5 typologies of stepwells in Amber.

Water has a special significance in Hindu mythology, believed to be as a boundary between heaven and earth. For centuries, stepwells and stepped ponds, also known as Bavdis, Bawadis, Baolis or Vavs, have not just played a significant role in functioning as traditional water systems, serving the community through generations but also as hotspots of social, cultural and touristic interactions. “While various water structures such as tanks, cisterns, paved stairways along rivers (ghats) and cylindrical wells are found elsewhere in India, stepwells and stepped ponds are indigenous to semi-arid regions of Gujarat and Rajasthan” (Livingston & Beach, 2002).

Clockwise. Typology 2, Cheela Bawadi; Typology 1, Atreya Bawadi; Typology 3, Sarai Bawadi; Typology 4, Bengali Baba ki Bawadi; Typology 5, Parshuram Dwar ki Bawadi.
Tattar ki Bawadi in Amber.

Dewatering motor

Dewatering station and motor

An indigenous technical device placed at the edge of the Kayalnilam for pumping water out from low-lying areas to the major canals or backwaters. It consists of a submerged brass vessel that sucks water out and is run by an electric motor kept inside the pump house. The sucked water flows out through a rectangular brass box.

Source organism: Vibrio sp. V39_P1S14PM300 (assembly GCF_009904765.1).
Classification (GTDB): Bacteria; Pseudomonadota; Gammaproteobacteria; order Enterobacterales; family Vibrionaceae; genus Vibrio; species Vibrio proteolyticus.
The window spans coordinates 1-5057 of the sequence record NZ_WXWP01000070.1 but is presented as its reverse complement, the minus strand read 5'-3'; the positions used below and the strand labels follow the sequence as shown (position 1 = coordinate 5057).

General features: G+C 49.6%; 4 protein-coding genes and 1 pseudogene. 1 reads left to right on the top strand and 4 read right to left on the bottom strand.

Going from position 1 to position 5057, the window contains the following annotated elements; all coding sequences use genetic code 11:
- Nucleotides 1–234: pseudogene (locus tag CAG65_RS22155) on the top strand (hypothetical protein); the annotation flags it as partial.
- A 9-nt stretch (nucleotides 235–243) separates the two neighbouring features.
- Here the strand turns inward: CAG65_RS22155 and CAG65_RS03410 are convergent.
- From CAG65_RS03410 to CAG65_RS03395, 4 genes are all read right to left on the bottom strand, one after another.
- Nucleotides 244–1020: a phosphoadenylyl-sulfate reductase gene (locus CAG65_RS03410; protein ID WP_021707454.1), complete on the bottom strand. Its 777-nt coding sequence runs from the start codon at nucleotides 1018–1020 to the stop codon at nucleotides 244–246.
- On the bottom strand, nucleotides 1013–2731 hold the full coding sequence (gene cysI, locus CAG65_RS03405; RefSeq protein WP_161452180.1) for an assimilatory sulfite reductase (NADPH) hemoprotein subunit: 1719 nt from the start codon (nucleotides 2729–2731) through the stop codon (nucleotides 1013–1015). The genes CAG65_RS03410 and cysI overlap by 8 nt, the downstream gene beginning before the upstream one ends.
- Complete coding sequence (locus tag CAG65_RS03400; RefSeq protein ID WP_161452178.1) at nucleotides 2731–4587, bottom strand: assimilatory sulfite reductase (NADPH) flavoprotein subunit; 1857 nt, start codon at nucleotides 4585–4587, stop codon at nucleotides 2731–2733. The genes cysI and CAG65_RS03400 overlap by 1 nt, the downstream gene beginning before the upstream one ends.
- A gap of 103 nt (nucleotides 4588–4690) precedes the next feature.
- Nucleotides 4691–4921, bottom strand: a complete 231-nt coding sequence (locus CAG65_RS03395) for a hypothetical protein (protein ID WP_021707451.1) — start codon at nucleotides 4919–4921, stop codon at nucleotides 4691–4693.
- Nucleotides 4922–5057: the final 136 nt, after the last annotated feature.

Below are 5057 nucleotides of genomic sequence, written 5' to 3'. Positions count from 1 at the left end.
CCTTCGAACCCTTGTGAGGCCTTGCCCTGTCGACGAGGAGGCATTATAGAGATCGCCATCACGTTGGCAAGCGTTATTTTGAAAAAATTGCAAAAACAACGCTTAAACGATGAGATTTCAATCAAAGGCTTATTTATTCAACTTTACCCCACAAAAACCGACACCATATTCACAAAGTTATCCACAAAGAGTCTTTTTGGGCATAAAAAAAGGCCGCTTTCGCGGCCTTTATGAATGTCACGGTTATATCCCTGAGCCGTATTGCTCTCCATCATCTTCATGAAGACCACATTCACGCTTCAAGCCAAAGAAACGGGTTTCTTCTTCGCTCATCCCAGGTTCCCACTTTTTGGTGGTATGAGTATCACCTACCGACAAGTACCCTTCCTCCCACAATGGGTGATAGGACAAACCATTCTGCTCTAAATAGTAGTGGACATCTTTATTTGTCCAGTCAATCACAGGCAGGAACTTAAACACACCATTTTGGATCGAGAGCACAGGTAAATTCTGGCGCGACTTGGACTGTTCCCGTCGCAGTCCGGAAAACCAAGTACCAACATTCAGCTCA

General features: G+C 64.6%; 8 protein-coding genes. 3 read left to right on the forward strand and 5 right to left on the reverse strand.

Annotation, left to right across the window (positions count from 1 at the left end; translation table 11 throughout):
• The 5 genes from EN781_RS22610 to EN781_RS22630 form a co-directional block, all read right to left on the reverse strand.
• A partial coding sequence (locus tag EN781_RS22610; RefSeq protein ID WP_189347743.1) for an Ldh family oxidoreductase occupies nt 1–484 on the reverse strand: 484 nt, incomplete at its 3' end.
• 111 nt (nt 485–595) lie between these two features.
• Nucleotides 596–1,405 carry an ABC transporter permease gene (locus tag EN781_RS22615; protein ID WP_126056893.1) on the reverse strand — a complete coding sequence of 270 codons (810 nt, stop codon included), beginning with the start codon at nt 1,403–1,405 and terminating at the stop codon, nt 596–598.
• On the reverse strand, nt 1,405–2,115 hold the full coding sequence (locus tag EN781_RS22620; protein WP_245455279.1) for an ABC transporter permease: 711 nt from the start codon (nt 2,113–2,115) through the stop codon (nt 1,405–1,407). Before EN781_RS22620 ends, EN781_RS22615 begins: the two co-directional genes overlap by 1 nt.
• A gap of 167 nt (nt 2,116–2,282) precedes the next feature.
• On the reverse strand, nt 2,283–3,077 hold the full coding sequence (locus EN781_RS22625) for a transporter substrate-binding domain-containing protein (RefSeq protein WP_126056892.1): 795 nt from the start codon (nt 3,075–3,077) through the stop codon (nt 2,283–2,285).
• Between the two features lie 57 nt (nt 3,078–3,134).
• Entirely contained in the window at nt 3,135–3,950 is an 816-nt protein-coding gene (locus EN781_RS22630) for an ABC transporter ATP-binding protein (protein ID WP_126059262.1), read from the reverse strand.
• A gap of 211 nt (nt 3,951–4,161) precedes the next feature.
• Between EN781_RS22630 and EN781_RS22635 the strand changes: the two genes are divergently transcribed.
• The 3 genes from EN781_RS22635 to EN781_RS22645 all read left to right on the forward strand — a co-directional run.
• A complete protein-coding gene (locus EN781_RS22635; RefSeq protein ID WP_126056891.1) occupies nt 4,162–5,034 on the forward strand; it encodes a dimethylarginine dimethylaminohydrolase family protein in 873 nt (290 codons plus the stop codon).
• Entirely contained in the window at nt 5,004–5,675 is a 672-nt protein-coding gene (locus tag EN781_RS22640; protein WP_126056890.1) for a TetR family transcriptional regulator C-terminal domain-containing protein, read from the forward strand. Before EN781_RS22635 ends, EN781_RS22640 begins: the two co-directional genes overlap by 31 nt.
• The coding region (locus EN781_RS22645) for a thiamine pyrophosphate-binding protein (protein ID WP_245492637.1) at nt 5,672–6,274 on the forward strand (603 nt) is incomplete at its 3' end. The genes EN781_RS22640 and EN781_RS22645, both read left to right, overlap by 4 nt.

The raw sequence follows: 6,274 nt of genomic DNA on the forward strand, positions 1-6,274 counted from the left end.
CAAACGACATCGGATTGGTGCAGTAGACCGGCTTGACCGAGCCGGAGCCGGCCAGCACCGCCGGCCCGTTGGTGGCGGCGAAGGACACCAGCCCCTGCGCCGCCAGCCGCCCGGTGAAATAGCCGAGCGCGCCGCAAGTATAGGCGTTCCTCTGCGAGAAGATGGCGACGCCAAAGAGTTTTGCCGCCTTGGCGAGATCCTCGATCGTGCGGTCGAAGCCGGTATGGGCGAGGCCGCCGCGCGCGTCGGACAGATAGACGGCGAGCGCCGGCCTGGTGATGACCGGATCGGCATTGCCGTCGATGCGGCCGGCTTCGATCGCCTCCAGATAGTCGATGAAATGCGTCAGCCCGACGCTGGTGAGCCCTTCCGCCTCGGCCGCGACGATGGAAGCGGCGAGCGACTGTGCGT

• Project: Kuttanad Kayalnilam Agrosystem, Kerala, India
  • Climate: Tropical monsoon
  • Year: 1880-1974 (a modified version is still in use)
  • Water type: Seasonal mixing of saline and freshwater
  • Landscape: Polder landscape in a deltaic basin
  • Altitude: -3 – +1.5 m.a.s.l
  • Soil condition: Sandy loam clay formed from riverine or lacustrine deposits
  • Material: Wood and Brass
  • Temporality: Seasonal
  • Form: Point
  • Use or Function: Pump water out

Tsùn – 圳

Tsùn – 圳
Irrigation ditch

An open waterway that provides clean fresh water for drinking and irrigational use. Small ones are called “Kau 溝”, big ones are called called “Tsùn 圳”.

  • Project: Ksôkong Tsùn Irrigation System, Taiwan